GARY, Ind. (Inside INdiana Business) – Congressman Pete Visclosky (D-1) has announced that he will not seek re-election next year. Hammond Mayor Thomas McDermott Jr. has announced he will run for the open seat to represent northwest Indiana in the U.S. House of Representatives.
McDermott released his intent to run via a Twitter post following Visclosky’s announcement Wednesday.
Visclosky, a native of Gary, was elected to serve as Indiana’s First District U.S. Representative in 1985. During his career, he focused on issues such as advocating for the American manufacturing and steel industry, infrastructure and transportation initiatives like extending the South Shore and preserving northwest Indiana through the Marquette Plan.
“For my entire career I have worked to build support for our domestic steel industry and organized labor, secure investments in transformational projects and improve our quality of place to benefit the only place I have ever called home,” Visclosky said in his statement.
Visclosky also focused on job creation and served as a member of the Law Enforcement Caucus.
“Congressman Visclosky is an institution. In every corner of the district, Pete fought for working families. He was relentless in his pursuit of a stronger, more connected Northwest Indiana and critical infrastructure investments like the Gary/Chicago Airport and South Shore Line bear his fingerprints. Hoosier Democrats thank Congressman Visclosky for his tireless advocacy for working Hoosiers and for his service to our state.” said Indiana Democratic Party Chairman John Zody , following Visclosky’s announced retirement.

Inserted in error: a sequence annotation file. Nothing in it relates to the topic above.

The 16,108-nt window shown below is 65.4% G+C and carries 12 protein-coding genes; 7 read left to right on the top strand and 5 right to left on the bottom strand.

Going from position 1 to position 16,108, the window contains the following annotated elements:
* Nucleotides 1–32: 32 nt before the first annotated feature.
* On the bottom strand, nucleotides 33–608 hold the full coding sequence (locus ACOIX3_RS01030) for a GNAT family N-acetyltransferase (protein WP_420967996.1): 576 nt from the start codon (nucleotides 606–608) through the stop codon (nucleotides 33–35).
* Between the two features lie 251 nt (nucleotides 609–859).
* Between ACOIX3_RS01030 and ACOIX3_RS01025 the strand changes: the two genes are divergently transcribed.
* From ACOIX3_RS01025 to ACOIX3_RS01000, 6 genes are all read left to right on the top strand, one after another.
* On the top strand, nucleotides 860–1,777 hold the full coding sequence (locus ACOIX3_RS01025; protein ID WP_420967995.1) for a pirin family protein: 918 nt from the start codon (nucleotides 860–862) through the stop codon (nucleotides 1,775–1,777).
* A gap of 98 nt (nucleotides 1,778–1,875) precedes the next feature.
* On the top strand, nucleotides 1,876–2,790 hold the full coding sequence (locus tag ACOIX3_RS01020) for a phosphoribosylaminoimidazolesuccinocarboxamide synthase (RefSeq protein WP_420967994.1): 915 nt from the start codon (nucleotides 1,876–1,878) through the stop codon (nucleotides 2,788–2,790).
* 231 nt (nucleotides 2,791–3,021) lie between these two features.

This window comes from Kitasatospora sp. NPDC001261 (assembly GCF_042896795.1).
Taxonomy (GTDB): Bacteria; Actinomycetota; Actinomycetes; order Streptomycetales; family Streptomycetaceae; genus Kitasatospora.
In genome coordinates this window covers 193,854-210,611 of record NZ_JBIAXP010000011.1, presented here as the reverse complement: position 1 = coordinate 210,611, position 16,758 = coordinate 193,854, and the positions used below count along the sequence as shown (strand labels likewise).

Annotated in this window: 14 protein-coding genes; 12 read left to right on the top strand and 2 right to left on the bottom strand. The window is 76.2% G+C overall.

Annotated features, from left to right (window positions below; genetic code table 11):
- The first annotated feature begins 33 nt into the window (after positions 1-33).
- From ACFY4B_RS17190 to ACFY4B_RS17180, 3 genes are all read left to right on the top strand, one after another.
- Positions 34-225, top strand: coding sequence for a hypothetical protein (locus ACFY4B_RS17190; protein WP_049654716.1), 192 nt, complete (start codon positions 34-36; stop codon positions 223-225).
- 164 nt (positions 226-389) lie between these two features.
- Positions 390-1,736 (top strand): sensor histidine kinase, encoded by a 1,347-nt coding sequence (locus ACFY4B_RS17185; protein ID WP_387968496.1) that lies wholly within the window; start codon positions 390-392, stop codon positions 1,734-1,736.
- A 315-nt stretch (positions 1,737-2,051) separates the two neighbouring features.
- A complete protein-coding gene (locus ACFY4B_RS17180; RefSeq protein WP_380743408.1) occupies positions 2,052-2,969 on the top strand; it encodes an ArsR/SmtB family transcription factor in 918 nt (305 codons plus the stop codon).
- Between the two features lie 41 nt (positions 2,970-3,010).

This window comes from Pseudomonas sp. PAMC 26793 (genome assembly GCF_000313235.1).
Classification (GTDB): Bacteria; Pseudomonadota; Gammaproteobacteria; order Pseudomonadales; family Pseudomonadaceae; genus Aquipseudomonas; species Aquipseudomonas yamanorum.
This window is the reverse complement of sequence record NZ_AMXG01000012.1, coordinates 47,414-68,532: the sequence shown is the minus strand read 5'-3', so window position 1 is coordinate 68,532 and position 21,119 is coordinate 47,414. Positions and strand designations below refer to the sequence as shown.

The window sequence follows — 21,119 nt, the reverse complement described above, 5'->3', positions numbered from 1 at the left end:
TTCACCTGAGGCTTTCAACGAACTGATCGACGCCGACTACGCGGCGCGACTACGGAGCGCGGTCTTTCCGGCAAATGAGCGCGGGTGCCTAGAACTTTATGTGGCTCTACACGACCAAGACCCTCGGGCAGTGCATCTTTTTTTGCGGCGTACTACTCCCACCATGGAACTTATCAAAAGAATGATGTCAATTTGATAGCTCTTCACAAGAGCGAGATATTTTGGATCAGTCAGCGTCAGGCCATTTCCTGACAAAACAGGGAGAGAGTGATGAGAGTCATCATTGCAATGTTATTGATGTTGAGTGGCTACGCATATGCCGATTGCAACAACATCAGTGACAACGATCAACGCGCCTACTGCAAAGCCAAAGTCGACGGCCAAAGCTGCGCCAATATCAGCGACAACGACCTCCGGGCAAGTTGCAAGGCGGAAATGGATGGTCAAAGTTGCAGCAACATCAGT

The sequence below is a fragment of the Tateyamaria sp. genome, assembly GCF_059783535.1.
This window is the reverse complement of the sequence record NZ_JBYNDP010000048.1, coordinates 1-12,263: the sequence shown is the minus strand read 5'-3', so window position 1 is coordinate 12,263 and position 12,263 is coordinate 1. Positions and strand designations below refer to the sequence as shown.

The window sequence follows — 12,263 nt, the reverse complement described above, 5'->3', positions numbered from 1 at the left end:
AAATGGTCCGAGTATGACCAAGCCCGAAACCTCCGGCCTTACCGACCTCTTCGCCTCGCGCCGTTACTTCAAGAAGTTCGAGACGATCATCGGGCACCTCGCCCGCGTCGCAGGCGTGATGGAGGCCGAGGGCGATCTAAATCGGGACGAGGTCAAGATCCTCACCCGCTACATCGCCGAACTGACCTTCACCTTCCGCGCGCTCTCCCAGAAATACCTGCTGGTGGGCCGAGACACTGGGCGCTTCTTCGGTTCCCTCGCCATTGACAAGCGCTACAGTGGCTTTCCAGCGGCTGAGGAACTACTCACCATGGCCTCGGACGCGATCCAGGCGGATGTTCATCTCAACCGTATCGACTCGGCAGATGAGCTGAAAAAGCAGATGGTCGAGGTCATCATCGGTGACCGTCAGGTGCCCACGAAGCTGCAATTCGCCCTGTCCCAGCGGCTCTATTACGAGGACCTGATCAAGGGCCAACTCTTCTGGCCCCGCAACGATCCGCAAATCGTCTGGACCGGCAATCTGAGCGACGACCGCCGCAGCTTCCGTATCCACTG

You can read Visclosky’s full statement below:
“On November 6th, 35 years ago today, I was elected to serve as Indiana’s First District U.S. Representative. Today, I announce that I will not seek re-election in 2020. For my entire career I have worked to build support for our domestic steel industry and organized labor, secure investments in transformational projects and improve our quality of place to benefit the only place I have ever called home.
For the last 35 years our office has vigorously advocated on behalf of thousands of constituents for assistance on any number of local, state and federal issues. While we could never guarantee positive results, we could guarantee our hard work and best efforts. While some successes have been achieved, we still suffer from declining population – including the loss of over 15,000 school children since 2010. And far too many people lack fulfilling employment, economic opportunity and the hope for a better future. Much work remains to be done. Shakespeare wrote, ‘If to do were as easy as to know what were good to do, chapels had been churches and poor men’s cottages princes’ palaces.’
Progress has not always been easy. Too often we have blamed our problems on others whether in Washington or Indianapolis. Too often a sense of urgency has been blunted by the question, ‘What’s the hurry?’ And continued systemic racism has rendered a sense of community almost impossible to achieve. For those who wish to serve our next generation of citizens I would encourage each to apprise us of your vision for our area and the priorities you will dedicate your attention to at the national level. Be for something and not against someone. Strive to overcome the intolerance that grips our nation and recognize that only through mutual respect, rational discourse, cooperation and fair play can we build a good and strong community and country. In closing, I am forever indebted to the exceptional public servants who have served and continue to serve on my staff.
Achievements were the result of the application of their talents and their tireless work. I thank the citizens of the First District for their trust and for providing me the incredible life privilege of serving you in the United States Congress. As one historian noted, Aristotle claimed the purpose of politics is not to make living together possible, but to make living well possible. I have worked very hard and to the best of my ability to achieve such a just and tolerant future. I will continue to do so until the adjournment of the 116th Congress.”